World Day of the Handicapped

International Day of Persons with Disabilities (IDPD) is a UN day that is celebrated every year on 3 December.

The day is about promoting the rights and well-being of persons with disabilities at every level of society and development, and to raise awareness of the situation of persons with disabilities in all aspects of political, social, economic, and cultural life. WHO joins the UN in observing this day each year, reinforcing the importance of securing the rights of people with disabilities, so they can participate fully, equally and effectively in society with others, and face no barriers in all aspects of their lives. In this twenty first century, there are over 1 billion people living in the world that have disclosed they have some form of disability. I say disclosed, because that are thousands that will not come out or be brought out of hiding for fear of persecution from their fellow human beings. PWD not only face attitudinal barriers but also physical, social and economic barriers that keep them in a suffocating poverty not just in developing countries, but developed ones as well.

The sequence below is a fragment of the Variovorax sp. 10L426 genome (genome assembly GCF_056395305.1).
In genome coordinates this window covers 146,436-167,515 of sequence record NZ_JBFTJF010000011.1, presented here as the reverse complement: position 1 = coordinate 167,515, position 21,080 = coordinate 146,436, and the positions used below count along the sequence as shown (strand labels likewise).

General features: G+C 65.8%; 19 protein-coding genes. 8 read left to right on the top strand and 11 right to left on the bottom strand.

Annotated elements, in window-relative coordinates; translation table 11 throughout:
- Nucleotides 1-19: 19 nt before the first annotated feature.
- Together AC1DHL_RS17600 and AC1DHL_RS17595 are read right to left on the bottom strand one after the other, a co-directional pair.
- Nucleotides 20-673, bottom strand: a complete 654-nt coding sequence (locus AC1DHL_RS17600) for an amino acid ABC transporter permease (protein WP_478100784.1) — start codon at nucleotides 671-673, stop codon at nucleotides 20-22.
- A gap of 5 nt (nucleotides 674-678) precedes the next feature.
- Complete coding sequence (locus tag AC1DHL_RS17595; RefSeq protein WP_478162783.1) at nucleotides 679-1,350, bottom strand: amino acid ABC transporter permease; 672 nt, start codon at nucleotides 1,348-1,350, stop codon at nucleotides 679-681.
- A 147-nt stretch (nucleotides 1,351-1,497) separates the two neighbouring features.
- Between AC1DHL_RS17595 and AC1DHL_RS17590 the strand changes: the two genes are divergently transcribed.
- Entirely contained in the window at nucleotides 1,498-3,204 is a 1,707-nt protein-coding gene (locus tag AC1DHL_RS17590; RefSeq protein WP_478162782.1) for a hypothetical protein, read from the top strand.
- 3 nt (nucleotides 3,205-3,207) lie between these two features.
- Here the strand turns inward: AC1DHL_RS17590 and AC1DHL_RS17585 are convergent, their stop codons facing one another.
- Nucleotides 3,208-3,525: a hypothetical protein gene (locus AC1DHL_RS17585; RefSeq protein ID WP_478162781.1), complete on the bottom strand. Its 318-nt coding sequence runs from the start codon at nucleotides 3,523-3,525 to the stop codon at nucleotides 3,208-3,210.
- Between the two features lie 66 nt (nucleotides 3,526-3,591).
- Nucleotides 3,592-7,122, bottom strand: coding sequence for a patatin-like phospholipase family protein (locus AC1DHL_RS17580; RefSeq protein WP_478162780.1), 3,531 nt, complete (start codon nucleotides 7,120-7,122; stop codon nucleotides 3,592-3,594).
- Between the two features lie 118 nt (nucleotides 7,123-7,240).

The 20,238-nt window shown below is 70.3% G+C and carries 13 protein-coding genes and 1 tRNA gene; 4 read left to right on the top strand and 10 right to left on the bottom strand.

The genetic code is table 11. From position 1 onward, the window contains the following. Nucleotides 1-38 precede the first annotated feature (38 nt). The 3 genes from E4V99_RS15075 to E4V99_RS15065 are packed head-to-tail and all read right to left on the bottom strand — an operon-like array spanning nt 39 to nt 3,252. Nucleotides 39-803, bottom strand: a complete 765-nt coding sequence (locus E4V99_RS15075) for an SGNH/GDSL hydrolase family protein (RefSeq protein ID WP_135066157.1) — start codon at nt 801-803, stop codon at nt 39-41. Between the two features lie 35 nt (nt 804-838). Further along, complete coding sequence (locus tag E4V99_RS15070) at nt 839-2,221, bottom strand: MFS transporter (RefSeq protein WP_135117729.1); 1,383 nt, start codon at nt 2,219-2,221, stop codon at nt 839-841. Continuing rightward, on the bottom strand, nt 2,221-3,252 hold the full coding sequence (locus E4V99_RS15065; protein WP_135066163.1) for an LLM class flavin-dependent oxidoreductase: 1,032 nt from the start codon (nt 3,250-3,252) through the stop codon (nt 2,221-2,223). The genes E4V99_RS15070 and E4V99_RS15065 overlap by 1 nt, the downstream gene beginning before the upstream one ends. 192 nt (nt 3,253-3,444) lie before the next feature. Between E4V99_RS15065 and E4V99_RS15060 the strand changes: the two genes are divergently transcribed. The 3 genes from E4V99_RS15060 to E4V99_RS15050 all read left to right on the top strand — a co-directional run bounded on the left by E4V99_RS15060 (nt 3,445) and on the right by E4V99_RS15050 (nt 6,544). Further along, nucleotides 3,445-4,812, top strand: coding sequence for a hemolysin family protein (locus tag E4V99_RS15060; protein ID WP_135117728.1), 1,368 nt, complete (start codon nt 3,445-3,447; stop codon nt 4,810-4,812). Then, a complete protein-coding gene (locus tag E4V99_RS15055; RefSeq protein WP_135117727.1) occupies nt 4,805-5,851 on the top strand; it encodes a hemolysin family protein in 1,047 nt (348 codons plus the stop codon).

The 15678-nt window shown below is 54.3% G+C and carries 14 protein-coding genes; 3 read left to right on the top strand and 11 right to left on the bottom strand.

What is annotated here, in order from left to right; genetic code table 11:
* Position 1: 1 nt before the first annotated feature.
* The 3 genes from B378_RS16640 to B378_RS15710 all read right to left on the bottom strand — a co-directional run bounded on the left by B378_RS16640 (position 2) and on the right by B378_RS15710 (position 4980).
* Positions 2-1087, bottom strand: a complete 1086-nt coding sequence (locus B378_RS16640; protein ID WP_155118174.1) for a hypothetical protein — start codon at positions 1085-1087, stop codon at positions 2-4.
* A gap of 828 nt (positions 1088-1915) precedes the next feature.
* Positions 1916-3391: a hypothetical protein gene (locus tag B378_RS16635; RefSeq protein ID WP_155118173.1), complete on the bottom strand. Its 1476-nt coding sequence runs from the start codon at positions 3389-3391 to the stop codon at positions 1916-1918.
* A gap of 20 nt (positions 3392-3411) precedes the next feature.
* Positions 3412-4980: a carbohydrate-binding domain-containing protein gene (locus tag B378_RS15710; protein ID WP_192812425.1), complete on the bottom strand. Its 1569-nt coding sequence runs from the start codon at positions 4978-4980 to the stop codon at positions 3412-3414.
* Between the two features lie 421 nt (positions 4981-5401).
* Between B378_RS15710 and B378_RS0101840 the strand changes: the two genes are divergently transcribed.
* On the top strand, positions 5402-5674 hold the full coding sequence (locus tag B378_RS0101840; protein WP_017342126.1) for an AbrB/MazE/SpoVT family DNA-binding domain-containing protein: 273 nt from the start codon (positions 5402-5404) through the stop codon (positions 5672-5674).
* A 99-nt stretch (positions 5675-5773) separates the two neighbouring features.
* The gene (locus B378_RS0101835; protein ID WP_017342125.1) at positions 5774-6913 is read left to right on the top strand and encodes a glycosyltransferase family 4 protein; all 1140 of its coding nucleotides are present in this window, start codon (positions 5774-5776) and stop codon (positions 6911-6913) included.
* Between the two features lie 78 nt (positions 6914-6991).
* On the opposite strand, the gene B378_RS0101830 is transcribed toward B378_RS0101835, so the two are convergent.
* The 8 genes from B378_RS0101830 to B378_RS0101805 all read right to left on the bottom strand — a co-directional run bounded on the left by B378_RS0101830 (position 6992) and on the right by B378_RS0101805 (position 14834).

On this day, we should all think about what we can do to support people with disabilities in their communities. The first thing you should know is that it’s important not to assume anything about a person with a disability just because they have one. You may think that someone who has a physical disability can’t do things for themselves, but in reality, people with disabilities are often more independent than those without them. They understand what their limitations are and work within them as best as they can. It’s also important to use inclusive language when referring to disabilities – don’t say “a blind person” or “the deaf.” Rather, refer to those terms as “blindness” or “deafness”.


  • Don’t park in disabled parking areas.
  • Don’t use the restrooms allocated for people with disabilities.
  • Never pet or distract a guide dog on duty without permission.
  • Learn a few everyday signs in sign language. You never know when you might need it.
  • These suggestions may seem like common sense now, but we need to always keep these tips and ideas in mind when coming across a person with a disability.

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